Page:Sanskrit Grammar by Whitney p1.djvu/427

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a. There is in RV. a considerable number of cases (some thirty) in which the pada-text gives unnecessarily, and probably wrongly, an independent accent to a prefix before an accented verb (or other prefix): resolving, for example, ā́rūhat into ā́ áruhat, vyácet into ví ácet, abhyávarṣīt into abhí ávarṣīt, vyā́sarat into ví ā́ asarat (instead of ā-áruhat etc.).

1085. In combination with the non-personal parts of the verb-system — with participles, infinitives, and gerunds — the general rule is that the prefix loses its accent, in favor of the other member of the compound. But the prefix instead has sometimes the accent: namely, when combined —

a. with the passive participle in ta or na: thus, páreta gone forth; antárhita concealed; ávapanna fallen; sámpūrṇa complete (cf. 1284).

b. But some exceptions to this rule are met with: e. g., in RV., nicitá, niṣkṛtá, praçastá, niṣattá, etc.; in AV., apakrītá.

c. with the infinitive in tu (972), in all its cases: thus, sáṁhartum to collect; ápidhātave to cover up; ávagantos of descending. The doubly accented dative in tavāí retains its final accent, but throws the other back upon the prefix: thus, ánvetavāí for following; ápabhartavāí for carrying off.

1086. The closeness of combination between the root and the prefix is indicated not only by their unity of accent, but also by the euphonic rules (e. g. 185, 192), which allow the mutual adaptations of the two to be made to some extent as if they were parts of a unitary word.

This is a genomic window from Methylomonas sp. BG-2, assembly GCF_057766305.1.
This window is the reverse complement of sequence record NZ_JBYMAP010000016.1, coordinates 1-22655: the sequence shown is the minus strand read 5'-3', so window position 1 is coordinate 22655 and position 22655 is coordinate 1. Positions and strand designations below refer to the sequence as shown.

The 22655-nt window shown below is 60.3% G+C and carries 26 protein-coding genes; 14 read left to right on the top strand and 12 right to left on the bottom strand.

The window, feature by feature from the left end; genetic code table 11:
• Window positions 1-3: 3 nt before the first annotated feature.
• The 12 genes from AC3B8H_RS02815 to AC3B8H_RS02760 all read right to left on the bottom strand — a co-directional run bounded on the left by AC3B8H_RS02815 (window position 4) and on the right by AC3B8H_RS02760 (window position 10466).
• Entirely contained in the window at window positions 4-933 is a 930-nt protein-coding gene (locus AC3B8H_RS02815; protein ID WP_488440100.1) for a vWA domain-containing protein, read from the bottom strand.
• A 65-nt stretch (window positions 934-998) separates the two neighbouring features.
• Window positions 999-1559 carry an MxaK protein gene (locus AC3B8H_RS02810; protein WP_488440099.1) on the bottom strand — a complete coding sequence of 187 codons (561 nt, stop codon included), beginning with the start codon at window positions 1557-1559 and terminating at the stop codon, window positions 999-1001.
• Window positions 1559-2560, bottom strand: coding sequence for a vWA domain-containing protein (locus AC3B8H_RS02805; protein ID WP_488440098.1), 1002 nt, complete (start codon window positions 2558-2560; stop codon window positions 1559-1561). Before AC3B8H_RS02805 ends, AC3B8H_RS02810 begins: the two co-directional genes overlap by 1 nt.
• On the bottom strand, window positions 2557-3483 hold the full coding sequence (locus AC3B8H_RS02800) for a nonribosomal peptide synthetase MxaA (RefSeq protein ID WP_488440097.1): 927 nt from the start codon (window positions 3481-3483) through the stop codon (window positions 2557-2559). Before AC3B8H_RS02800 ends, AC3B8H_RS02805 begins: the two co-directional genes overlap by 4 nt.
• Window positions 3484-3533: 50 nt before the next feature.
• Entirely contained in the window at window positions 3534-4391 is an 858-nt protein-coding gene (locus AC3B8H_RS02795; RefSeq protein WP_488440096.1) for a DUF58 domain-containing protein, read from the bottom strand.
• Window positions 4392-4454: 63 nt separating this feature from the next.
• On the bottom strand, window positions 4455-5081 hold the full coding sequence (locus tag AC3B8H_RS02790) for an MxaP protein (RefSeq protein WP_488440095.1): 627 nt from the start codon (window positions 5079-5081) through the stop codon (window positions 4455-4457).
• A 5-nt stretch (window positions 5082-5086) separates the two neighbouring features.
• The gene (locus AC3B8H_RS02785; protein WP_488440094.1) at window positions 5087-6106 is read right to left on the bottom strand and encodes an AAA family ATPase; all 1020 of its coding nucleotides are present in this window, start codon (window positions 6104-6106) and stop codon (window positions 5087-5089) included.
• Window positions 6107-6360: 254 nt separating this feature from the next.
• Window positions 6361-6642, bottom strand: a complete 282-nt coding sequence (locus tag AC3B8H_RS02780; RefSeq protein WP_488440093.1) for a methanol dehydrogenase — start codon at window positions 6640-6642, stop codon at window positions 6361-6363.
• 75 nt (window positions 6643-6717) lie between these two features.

1087. A few special irregularities call for notice:

a. In the later language, api, adhi, and ava, in connection with certain roots and their derivatives, sometimes lose the initial vowel: namely, api with nah and dhā, adhi with sthā, ava with gāh etc.: e. g. pinaddha, pihita, dhiṣṭhita, vagāhya, vataṅsa, vadānya, vaṣṭabhya, vamajjana, vekṣaṇa, valepana. In the Veda, on the other hand, iṣ is in a few cases found instead (apparently) of nis with √kṛ.

b. The final vowel of a prefix, especially an i, is (oftenest in the older language) sometimes lengthened, especially in derivative words: e. g. pratīkāra, nīvṛt, parīhāra, vīrúdh, adhīvāsá, ápīvṛta, abhīvartá; anūrúdh; avāyatī́, prāvṛ́ṣ, úpāvasu. In the Veda, the initial of anu is sometimes lengthened after negative an: e. g. anānudá, anānukṛtyá.

c. In combination with √i go, the prefixes parā, pari, and pra sometimes change their r to l. In this way is formed a kind of derivative stem palāy flee, inflected according to the a-class, in middle voice, which is not uncommon from the Brāhmaṇas down, and has so lost the consciousness of its origin that it sometimes takes the augment prefixed: thus, apalāyiṣṭhās (ÇÇS.), apalāyata (R.), apalāyanta (MBh.); it makes